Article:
Al Davis may have lived his life by his “Just win, Baby,” motto, even while his team was losing, but is life about winning?  Football is just a game.  Don’t get me wrong, I love sports.  I’m very competitive and I believe if it is your job to play a game, you should do your best, but maybe there’s more to life than winning or losing.

I wonder if Davis defined his life by the wins and loses his team acquired on the field.  I did not know him so I can’t guess if he lived for more than wins on the field.  As a Bronco fan, competitively I hope he didn’t.  That way he lived his last ten years in misery.  But that’s just the Broncos fan in me, maybe I need to let God work on that area of my life.

But as a Christian, I hope he did live for something more than just wins.  While, I admire his desire to win because I believe God wants us to give everything we do our all, I don’t believe life is just about winning.

What is life about then?

What if life was about losing?  About giving instead of taking.

Matthew 5 reads like a list of objectives for weirdos.  It is counter culture to the max.  I mean, “Blessed are the poor in spirit, for theirs is the kingdom of heaven,” come on, who lives like that.  Or how about, “Blessed are the peacemakers for they will be called sons of God.”  That doesn’t sound very competitive.  You’re just going to get run over if you live like that.  Or what about, “Blessed are those who are persecuted because of righteousness, for theirs is the kingdom of heaven.”  It’s like Jesus is telling people to be losers.  Or is he just saying, be different and you’ll be noticed for what really matters.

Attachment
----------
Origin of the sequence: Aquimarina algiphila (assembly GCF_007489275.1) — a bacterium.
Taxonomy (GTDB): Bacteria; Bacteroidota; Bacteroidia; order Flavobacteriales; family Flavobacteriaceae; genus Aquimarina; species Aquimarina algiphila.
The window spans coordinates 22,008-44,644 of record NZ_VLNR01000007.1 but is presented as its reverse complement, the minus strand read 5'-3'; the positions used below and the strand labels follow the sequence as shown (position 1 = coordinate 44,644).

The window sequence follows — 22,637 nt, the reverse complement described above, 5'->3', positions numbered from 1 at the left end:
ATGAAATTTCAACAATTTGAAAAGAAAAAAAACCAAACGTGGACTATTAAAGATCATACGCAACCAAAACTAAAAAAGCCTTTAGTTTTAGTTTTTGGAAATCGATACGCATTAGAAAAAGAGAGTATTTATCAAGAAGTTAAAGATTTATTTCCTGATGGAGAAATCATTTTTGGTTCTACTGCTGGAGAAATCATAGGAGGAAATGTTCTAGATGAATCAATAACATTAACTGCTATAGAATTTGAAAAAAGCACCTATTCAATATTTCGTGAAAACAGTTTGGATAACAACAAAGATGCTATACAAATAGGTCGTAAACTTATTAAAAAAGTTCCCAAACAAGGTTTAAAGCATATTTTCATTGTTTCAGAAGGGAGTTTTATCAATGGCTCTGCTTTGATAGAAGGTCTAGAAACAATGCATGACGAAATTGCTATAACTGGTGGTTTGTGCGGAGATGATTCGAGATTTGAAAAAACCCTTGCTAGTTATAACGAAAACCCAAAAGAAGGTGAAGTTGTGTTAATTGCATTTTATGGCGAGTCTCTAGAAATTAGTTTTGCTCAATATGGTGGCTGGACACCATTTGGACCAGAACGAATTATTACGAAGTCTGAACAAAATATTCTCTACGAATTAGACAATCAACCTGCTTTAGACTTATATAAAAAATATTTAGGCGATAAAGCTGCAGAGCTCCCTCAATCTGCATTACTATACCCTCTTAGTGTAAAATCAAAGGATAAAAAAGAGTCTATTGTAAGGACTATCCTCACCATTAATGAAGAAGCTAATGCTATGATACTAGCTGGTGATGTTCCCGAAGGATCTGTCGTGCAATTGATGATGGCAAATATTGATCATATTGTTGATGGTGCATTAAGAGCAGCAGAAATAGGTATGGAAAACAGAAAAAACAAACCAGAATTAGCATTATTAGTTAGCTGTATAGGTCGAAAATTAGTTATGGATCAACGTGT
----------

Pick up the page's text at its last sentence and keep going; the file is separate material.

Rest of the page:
Jesus wants people to stand out, which is why he says, “You are the salt of the earth . . . You are the light of the world.  A city on a hill cannot be hidden.”  So if you are living like Jesus you are going to be noticed.  You are going to be different and like salt you are going to add a flavor to whatever you shake it into.  Did you know salt enhances the natural flavor of any food it’s added too?  Maybe that’s what life’s about, enhancing the lives of the people we come into contact with.

What about “Just win, Baby”?  That mentality seems to breed the eye for an eye mentality.  If someone punches you, punch back, ’cause you just got to win.  But Jesus says something different.  He says, “If someone strikes you on the right cheek, turn to him the other also.  And if someone wants to sue you and take your shirt, let him have your jacket also.  If someone forces you to go one mile, go with him two miles. Give to the one who asks you, and do not turn away from the one who wants to borrow from you . . . Love your enemies and pray for those who persecute you.”

Fans, Jesus wants us to lose.  To give more than what is asked from us.  To love the Raiders?  To pray for Al Davis and the Raider nation as they grieve their owner’s death.

Jesus commands us, and this isn’t just a command he is giving to Christians, this is for everyone out there, even Raiders and their fans, to love.  Jesus says in Matthew 12 vrs 29-31, “Hear, O Israel, the Lord our God, the Lord is One.  Love the Lord your God with all your heart and with all your soul and with all your mind and with all your strength.  The second is this: Love your neighbor as yourself.  There is no greater commandment than these.”